Optometry offers a continuous journey of professional development, with diagnostic and management techniques and technology constantly advancing. Here, Spectrum interviews two optometrists who are pursuing interest areas that extend a typical clinical practice.

Optometrist: Cleven Cui, Optometry Director at Specsavers Camberwell, VIC
Interest area: Paediatric optometry

When did you develop an interest in this area?
My interest in paediatric optometry first developed during university and, initially, it was the binocular vision aspect in this area that I thought was well taught. It appealed to me as it was presented in a mechanical way that I could apply to troubleshoot any problems.

How did you develop your skills in this area?
I was lucky to have had wide clinical exposure to a broad range of patients both at university and at various Specsavers stores. The volume of patients you see with Specsavers is great for clinical exposure to different situations and conditions. The Specsavers Graduate Program and Grand Rounds events also offered great opportunities to discuss various cases with my peers. This piqued my interest further and subsequently, I completed further study towards a certificate in ‘Management of Paediatric Patients’. This was in the form of online correspondence through the University of Melbourne.

How does this interest area fit into day-to-day practice?
It has expanded our clinics to a younger patient base. This allows us to build patient and customer loyalty from a young age and quite often brings in the whole family. I can also take internal referrals to ensure our little patients are getting the best care they require.

What do you enjoy most about exploring this area?
It gives me great confidence in dealing with the little ones and their parents. For me, it’s a matter of being good at my job and having the ability to inspire confidence in your clinical skills. It is particularly rewarding to see a management plan you put in place take effect and potentially change a child’s course in life because they can see, and see comfortably.

I’d recommend other optometrists interested in this area to go for it. There are plenty of courses available and most can be completed online. It’s incredibly valuable to a growing business to be able to cater to a wider audience, and your patients will be loyal to you for years to come.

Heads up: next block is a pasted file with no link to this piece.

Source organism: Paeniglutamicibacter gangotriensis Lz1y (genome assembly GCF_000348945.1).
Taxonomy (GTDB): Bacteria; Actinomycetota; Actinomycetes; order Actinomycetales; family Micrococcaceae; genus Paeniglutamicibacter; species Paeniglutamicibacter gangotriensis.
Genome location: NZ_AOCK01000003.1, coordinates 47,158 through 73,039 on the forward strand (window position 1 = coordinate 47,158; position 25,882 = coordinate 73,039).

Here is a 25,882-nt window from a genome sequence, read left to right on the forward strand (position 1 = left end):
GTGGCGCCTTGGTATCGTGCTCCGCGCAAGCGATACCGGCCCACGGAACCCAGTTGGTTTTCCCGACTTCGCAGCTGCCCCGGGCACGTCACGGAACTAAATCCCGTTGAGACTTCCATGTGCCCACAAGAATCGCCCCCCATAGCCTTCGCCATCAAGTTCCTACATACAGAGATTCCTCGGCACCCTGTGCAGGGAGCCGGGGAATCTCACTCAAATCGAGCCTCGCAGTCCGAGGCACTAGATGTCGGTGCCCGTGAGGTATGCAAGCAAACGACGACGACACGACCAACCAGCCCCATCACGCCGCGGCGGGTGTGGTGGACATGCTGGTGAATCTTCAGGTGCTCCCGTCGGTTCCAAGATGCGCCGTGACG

Leila Alibasic

Optometrist: Leila Alibasic, Optometrist at Specsavers Deer Park, VIC
Interest area: Myopia control

When did you develop an interest in this area?
Early into my career, I was confronted with a significant number of kids with considerable myopia progression. While it interested me, I was also less confident in this area of optometry, so I decided I needed to do something to address this. When selecting a topic for my Year Two Project as part of the Specsavers Graduate Program, it was a no-brainer for me, and a perfect opportunity.

How did you develop your skills in this area?
It was a matter of doing research and applying it, and refining things along the way. As a starting point, I enrolled into the Brien Holden Vision Institute’s (BHVI) online myopia control course. This gave me some initial direction. I also utilised online resources, including Kate Gifford’s Clinical Myopia Profile hand-out and the BHVI’s Myopia Calculator. These were excellent tools, not only for my personal education but also for communicating with patients and parents. The Myopia Profile Facebook forum also gave me insight into other optometrists’ patient cases, methods and opinions.

The Year Two Project was a great way to explore this area further as it pushed us as graduates to think outside the box of everyday practice and better ourselves in a chosen area. The CPD allowance in my graduate contract additionally gave me the freedom to enrol in relevant courses.

How does this interest area fit into day-to-day practice?
My focus has been on low-dose atropine therapy and multifocal soft contact lenses, which can easily be incorporated into a busy practice. It’s not time consuming and no special equipment is required. The initial consult may require some extra discussion and explanation, but patient information hand-outs and online resources can aid with time management.

The support of my mentor and colleagues has also been great. Once I told them of my interest in this area, they all got on board. We shared knowledge and cases so that we could co-manage patients across the practice. I think this has enriched our clinical culture at Specsavers Deer Park.

What do you enjoy most about exploring this area?
It’s early days so I haven’t witnessed any results just yet, but I enjoy my newfound understanding in this area, and also recognise that I still have gaps in my knowledge that I’m addressing along the way.

What’s rewarding is that parents appreciate when you put the time and effort in to go beyond a standard eye test. Perhaps it empowers them to feel something can be done to help slow their child’s myopia progression.

Pursuing an interest area can be daunting but definitely rewarding. The lessons you learn from actively treating someone is more valuable than reading it in a book, journal or forum. In a large store network, pursuing an interest area is also a good way to make your practice stand out.